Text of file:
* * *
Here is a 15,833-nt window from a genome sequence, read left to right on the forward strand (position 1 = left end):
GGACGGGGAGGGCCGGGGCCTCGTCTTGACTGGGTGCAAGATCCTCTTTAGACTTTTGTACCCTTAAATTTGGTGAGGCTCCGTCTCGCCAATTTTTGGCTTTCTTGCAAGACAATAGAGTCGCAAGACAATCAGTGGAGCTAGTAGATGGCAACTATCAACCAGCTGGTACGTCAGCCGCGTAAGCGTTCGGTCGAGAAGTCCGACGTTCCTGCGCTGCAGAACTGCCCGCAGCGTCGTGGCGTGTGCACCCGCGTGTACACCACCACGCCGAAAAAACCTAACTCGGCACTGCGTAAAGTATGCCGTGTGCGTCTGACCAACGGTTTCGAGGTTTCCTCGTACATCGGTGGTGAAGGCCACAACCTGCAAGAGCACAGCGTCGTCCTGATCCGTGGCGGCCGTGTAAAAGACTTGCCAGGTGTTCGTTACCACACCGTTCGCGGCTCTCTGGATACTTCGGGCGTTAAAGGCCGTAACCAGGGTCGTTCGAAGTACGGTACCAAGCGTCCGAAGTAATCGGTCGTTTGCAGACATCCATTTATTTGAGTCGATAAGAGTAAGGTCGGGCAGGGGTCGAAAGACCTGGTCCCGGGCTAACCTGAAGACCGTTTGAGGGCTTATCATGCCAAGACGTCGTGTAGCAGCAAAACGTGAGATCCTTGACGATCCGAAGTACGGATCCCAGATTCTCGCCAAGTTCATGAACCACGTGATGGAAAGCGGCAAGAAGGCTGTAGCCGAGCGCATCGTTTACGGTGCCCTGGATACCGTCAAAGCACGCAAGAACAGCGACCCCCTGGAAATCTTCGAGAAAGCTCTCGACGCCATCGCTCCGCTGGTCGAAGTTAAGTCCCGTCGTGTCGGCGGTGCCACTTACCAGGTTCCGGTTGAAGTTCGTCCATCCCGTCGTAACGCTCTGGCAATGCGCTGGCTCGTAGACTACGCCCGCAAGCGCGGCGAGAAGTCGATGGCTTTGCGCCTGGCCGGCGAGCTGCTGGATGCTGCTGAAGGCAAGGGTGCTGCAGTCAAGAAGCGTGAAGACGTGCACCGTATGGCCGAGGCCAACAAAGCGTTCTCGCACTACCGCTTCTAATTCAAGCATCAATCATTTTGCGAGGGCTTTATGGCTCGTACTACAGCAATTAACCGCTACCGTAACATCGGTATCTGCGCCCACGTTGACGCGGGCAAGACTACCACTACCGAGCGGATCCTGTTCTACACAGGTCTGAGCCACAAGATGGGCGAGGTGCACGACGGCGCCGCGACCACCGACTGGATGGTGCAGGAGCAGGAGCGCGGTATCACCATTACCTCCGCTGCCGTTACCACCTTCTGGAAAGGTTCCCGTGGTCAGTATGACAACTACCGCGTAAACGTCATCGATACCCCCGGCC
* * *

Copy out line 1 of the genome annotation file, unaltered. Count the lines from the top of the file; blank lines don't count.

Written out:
Here is a 15,833-nt window from a genome sequence, read left to right on the forward strand (position 1 = left end):